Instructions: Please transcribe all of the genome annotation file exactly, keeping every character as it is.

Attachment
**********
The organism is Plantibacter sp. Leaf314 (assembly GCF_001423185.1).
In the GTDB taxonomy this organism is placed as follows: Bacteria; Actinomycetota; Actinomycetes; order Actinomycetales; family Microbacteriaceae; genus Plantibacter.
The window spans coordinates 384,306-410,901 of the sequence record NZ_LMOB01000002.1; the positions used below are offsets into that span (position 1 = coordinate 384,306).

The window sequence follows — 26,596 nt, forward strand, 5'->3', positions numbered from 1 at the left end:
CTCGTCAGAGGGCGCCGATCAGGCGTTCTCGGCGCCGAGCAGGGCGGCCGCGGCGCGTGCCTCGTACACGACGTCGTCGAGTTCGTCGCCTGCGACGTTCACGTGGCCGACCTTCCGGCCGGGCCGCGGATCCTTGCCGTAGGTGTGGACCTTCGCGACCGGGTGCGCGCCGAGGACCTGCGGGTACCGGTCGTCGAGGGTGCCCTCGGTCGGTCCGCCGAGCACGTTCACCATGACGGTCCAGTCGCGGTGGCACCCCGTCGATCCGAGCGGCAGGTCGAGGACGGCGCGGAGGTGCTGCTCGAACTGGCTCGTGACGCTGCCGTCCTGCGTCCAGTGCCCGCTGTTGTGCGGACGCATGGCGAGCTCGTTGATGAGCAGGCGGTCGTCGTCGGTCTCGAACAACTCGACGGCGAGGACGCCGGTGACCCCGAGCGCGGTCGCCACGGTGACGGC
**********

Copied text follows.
The organism is Plantibacter sp. Leaf314 (assembly GCF_001423185.1).
In the GTDB taxonomy this organism is placed as follows: Bacteria; Actinomycetota; Actinomycetes; order Actinomycetales; family Microbacteriaceae; genus Plantibacter.
The window spans coordinates 384,306-410,901 of the sequence record NZ_LMOB01000002.1; the positions used below are offsets into that span (position 1 = coordinate 384,306).

The window sequence follows — 26,596 nt, forward strand, 5'->3', positions numbered from 1 at the left end:
CTCGTCAGAGGGCGCCGATCAGGCGTTCTCGGCGCCGAGCAGGGCGGCCGCGGCGCGTGCCTCGTACACGACGTCGTCGAGTTCGTCGCCTGCGACGTTCACGTGGCCGACCTTCCGGCCGGGCCGCGGATCCTTGCCGTAGGTGTGGACCTTCGCGACCGGGTGCGCGCCGAGGACCTGCGGGTACCGGTCGTCGAGGGTGCCCTCGGTCGGTCCGCCGAGCACGTTCACCATGACGGTCCAGTCGCGGTGGCACCCCGTCGATCCGAGCGGCAGGTCGAGGACGGCGCGGAGGTGCTGCTCGAACTGGCTCGTGACGCTGCCGTCCTGCGTCCAGTGCCCGCTGTTGTGCGGACGCATGGCGAGCTCGTTGATGAGCAGGCGGTCGTCGTCGGTCTCGAACAACTCGACGGCGAGGACGCCGGTGACCCCGAGCGCGGTCGCCACGGTGACGGC